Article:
Each day, Morgan Hall welcomes students and professors from all corners of UA’s diverse campus, from First-Year composition students to sophomores fulfilling survey requirements to English and Creative Writing majors and minors. Theater and Dance students often occupy Morgan’s first floor auditorium. While this bright array of people will remain constant, changes are underway for the Department’s English major.
The English faculty have updated the Department’s foreign language requirement, allowing students to take computer science in place of a language. The faculty has also added a second African American survey, EN 250, to its major requirements.
The goal is to allow students to pursue a wider range of literary interests within the major.
The faculty is also creating optional guidelines to help English majors and minors succeed in future careers.
Dr. Yolanda Manora, the Department’s current Director of Undergraduate Studies explains, “It is an ongoing challenge to make sure that we are continuing to grow in ways that are reflective of our sense of commitment to the College of Arts and Science and to make sure students have full, rich, experiences in their course work and have the opportunity to work with the Department’s diverse faculty of professors and instructors.
Every year, the Department reviews its progress. Dr. Manora explains, “There is a sense of shared calling and commitment to making the Department of English strong and reflective. We refuse to coast along,” Dr. Manora says. “We continue to align ourselves with the growth of the University. We need to remain mindful of how are class offerings equip students for life beyond graduation.”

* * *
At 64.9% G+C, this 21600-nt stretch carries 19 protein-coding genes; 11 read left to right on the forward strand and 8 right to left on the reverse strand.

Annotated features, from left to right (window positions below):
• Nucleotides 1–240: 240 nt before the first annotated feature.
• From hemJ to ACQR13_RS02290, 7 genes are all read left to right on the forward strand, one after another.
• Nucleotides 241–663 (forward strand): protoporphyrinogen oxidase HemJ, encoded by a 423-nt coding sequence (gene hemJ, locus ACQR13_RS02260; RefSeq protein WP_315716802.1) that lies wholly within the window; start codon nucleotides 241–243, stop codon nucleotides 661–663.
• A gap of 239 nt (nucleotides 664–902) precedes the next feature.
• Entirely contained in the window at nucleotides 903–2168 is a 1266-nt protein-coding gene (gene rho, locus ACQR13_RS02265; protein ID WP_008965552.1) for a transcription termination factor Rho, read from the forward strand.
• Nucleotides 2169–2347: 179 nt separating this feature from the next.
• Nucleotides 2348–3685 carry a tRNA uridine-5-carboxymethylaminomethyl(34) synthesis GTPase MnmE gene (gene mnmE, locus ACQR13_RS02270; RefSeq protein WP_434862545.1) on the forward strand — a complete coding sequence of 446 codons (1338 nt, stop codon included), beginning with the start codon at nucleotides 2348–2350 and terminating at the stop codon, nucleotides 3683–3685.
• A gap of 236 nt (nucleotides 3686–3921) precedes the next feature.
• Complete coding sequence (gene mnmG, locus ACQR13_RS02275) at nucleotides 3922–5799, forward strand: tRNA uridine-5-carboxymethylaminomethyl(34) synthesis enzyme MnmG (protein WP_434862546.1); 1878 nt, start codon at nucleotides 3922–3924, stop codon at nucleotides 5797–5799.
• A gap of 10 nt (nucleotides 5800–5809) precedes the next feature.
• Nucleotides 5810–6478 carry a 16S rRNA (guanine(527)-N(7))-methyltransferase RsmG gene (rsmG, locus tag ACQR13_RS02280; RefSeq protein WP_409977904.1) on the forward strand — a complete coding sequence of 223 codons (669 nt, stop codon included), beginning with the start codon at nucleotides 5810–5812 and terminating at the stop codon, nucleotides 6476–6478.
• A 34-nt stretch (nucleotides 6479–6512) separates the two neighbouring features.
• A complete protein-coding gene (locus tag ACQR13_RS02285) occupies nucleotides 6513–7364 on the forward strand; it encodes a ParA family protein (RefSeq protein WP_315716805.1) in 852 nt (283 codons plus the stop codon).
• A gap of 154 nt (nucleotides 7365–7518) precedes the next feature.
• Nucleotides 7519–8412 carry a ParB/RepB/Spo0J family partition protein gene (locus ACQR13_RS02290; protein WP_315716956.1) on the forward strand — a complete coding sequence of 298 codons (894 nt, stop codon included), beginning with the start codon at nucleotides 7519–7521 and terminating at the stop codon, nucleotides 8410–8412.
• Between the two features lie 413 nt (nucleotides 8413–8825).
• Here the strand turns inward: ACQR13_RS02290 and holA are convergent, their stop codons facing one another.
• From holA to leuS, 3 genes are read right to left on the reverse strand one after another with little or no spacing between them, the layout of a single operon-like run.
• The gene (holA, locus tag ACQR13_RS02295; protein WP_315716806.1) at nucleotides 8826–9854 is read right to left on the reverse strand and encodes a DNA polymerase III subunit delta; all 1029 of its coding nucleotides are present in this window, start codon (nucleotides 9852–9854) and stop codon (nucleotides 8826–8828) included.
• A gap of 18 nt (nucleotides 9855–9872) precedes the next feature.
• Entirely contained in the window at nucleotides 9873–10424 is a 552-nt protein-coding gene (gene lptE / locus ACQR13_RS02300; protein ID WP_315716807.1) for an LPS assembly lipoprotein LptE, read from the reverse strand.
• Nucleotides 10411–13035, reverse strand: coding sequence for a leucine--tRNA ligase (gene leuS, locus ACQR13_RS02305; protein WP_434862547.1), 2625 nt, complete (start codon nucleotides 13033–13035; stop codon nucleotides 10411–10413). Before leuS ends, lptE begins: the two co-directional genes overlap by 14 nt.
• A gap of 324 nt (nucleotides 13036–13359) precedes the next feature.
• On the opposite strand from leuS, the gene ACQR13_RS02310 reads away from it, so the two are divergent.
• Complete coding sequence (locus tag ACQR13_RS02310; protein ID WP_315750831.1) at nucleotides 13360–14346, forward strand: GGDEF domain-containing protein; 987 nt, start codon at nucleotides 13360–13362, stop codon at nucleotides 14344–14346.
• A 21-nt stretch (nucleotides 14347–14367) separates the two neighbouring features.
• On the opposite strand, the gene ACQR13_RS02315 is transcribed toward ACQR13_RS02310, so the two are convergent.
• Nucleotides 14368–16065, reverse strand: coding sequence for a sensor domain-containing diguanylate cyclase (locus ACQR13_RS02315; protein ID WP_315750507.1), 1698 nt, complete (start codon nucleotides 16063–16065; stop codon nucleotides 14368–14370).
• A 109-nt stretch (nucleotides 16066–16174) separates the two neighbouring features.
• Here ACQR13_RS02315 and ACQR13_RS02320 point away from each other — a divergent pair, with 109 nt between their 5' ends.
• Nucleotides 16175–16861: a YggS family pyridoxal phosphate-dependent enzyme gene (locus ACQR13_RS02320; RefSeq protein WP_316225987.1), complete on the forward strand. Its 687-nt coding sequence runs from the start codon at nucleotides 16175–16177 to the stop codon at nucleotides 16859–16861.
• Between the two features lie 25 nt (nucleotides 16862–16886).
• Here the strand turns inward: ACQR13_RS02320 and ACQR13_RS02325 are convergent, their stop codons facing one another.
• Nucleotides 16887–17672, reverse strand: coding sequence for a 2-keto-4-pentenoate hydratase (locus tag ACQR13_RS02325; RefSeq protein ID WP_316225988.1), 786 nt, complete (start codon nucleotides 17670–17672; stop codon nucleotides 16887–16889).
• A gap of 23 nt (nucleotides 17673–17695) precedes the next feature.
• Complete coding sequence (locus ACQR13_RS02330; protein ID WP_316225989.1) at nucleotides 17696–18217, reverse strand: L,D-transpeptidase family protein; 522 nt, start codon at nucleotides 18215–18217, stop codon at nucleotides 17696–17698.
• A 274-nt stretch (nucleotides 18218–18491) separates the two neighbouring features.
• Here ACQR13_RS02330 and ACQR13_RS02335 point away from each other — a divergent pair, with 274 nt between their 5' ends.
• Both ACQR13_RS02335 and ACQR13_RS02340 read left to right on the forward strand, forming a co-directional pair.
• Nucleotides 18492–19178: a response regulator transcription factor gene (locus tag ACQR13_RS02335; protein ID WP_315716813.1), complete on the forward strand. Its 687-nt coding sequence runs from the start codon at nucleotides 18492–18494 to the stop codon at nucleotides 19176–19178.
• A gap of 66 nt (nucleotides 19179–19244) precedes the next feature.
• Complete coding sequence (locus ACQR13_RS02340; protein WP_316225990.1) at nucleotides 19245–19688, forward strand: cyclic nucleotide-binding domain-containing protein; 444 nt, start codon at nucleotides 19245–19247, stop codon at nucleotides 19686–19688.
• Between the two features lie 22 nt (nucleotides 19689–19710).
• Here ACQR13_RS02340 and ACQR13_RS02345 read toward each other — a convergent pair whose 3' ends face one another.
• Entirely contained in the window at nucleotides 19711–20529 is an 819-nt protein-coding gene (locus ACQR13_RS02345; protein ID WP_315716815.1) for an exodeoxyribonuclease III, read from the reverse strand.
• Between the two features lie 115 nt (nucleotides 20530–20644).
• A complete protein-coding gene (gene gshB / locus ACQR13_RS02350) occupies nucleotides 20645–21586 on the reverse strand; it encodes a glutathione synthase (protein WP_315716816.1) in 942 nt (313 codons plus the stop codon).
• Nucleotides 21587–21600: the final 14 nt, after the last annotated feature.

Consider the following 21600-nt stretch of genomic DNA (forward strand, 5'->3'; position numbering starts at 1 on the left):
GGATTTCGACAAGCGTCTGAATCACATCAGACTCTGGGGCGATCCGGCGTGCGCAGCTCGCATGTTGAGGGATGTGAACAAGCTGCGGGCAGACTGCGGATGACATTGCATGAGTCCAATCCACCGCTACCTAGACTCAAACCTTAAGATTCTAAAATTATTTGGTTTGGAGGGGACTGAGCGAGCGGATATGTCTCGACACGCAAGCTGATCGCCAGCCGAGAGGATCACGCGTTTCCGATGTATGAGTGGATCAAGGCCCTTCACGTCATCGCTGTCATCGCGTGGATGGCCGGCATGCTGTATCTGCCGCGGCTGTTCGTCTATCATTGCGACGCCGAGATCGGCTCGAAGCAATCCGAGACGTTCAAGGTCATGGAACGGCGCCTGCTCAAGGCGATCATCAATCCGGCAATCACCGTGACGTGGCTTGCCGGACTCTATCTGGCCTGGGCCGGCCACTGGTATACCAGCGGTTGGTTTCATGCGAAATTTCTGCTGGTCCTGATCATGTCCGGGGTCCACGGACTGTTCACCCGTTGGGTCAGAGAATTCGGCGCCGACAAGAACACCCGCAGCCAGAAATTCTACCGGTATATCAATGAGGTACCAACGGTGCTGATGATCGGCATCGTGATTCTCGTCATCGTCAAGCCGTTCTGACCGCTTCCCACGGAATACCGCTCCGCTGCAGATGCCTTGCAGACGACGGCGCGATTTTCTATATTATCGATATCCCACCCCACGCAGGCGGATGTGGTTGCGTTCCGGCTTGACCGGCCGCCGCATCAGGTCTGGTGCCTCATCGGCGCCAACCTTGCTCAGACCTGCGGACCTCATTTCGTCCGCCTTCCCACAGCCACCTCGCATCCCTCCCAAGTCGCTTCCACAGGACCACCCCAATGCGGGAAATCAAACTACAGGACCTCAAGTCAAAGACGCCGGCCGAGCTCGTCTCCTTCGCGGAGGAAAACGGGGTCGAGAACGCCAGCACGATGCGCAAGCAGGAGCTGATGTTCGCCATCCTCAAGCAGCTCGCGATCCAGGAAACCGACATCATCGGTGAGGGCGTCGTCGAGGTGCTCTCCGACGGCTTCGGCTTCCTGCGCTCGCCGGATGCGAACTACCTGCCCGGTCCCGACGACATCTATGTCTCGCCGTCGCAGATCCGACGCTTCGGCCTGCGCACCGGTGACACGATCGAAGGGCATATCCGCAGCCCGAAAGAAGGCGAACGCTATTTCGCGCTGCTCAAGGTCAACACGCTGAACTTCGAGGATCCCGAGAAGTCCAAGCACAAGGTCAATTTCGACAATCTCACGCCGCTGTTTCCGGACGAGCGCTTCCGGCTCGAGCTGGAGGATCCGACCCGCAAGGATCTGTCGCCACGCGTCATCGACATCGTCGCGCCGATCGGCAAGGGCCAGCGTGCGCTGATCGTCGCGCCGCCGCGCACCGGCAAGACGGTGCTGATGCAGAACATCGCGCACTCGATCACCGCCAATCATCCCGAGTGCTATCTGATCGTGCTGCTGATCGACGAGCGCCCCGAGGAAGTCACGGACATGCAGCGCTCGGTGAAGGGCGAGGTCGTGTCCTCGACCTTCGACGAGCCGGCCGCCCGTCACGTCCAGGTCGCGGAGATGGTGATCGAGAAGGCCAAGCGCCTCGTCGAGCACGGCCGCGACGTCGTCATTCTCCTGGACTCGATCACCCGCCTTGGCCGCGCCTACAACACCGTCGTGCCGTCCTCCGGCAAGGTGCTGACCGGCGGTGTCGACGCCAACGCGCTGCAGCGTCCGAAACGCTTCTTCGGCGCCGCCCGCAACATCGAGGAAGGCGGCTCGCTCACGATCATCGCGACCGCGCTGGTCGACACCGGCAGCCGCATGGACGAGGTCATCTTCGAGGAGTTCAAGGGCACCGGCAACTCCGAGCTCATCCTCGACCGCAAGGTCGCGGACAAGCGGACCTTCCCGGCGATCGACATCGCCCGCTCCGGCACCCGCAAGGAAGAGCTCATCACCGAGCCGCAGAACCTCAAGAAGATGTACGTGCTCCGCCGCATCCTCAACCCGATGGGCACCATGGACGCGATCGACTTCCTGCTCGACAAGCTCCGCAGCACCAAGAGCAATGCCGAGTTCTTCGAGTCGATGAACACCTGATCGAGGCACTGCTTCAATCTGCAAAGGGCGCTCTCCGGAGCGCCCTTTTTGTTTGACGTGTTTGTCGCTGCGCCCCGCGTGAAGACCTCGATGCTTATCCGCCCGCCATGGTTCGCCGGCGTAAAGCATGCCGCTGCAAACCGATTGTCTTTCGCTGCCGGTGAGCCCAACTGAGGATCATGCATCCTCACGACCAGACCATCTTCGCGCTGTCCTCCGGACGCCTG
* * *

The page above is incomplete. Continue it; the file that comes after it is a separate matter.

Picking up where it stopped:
Professor Cassie Smith and Professor Lauren Cardon have lead monthly workshops helping English majors craft and tailor their resumes, apply to grad schools, and prepare for the myriad ways their majors can be an asset on the job market.
Dr. Manora argues, “In addition to our continuing commitment to rich curricular experiences we also need to offer co-curricular programs that prepare students for life beyond Morgan Hall.” As the next cohort of majors and minors move beyond Tuscaloosa’s stately campus, the English faculty can be sure that these students’ future employers will reap the benefits of their carefully honed talents in analysis and argumentation. Moreover their ability to communicate clearly in a wide array of academic settings will serve these graduates well in the ever-changing job market.